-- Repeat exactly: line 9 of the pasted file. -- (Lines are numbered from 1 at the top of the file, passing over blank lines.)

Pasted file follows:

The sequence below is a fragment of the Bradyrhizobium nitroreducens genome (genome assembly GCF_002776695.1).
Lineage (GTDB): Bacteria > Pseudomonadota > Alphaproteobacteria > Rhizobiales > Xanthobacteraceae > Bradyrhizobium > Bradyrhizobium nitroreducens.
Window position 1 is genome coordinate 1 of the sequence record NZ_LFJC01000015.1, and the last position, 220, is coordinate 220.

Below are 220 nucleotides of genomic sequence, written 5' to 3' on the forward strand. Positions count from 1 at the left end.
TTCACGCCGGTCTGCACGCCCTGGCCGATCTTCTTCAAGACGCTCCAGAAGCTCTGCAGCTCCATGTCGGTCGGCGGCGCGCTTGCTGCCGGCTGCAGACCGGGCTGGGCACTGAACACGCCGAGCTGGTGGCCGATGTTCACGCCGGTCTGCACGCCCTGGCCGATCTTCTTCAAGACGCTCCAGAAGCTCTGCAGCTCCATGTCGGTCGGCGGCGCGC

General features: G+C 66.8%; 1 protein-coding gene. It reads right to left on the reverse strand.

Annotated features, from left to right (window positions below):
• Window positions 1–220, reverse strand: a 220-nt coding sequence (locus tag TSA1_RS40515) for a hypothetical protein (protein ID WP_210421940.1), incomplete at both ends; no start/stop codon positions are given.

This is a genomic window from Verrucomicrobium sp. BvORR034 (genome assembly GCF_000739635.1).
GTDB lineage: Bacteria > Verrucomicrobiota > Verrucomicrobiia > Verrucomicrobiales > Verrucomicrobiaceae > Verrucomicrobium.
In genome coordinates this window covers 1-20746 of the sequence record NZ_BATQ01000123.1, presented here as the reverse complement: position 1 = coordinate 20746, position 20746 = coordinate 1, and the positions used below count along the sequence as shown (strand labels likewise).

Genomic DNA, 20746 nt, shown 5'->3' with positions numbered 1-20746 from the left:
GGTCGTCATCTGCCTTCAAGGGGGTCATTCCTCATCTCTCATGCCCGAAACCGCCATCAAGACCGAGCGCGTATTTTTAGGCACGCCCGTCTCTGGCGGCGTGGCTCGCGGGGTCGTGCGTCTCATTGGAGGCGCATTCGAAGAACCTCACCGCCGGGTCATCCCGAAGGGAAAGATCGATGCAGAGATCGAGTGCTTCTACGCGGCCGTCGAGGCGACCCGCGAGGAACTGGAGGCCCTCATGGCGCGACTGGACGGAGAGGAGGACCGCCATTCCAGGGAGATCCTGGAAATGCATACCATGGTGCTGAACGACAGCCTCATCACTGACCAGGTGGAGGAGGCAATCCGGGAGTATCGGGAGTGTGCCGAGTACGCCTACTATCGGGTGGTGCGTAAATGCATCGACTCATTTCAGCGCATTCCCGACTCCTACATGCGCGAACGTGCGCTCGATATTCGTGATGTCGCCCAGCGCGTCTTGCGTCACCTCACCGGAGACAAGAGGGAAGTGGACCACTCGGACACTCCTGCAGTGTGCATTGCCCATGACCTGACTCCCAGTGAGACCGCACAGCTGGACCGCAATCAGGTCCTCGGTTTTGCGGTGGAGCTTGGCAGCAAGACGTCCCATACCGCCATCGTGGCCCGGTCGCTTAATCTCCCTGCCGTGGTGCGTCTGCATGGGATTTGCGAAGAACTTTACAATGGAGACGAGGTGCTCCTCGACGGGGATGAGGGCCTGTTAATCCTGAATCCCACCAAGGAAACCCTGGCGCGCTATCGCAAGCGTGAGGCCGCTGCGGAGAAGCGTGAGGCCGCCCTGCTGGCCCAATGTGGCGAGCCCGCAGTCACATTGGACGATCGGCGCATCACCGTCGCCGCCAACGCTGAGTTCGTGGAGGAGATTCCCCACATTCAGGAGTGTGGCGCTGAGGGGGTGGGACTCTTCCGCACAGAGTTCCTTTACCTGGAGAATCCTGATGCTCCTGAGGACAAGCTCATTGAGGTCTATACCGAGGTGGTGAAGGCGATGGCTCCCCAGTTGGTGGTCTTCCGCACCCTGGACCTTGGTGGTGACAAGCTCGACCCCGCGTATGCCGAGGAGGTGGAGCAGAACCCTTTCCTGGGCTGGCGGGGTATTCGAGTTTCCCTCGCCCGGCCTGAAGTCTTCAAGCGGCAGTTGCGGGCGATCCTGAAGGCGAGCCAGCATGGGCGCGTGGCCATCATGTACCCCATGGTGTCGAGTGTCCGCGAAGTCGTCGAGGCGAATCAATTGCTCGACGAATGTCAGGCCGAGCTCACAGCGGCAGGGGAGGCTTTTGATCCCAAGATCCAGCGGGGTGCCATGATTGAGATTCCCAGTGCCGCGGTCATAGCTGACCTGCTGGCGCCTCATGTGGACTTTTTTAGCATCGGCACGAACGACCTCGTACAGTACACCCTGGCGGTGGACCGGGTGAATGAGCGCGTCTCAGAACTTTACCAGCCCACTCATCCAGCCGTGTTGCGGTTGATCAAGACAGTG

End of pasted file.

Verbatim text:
This is a genomic window from Verrucomicrobium sp. BvORR034 (genome assembly GCF_000739635.1).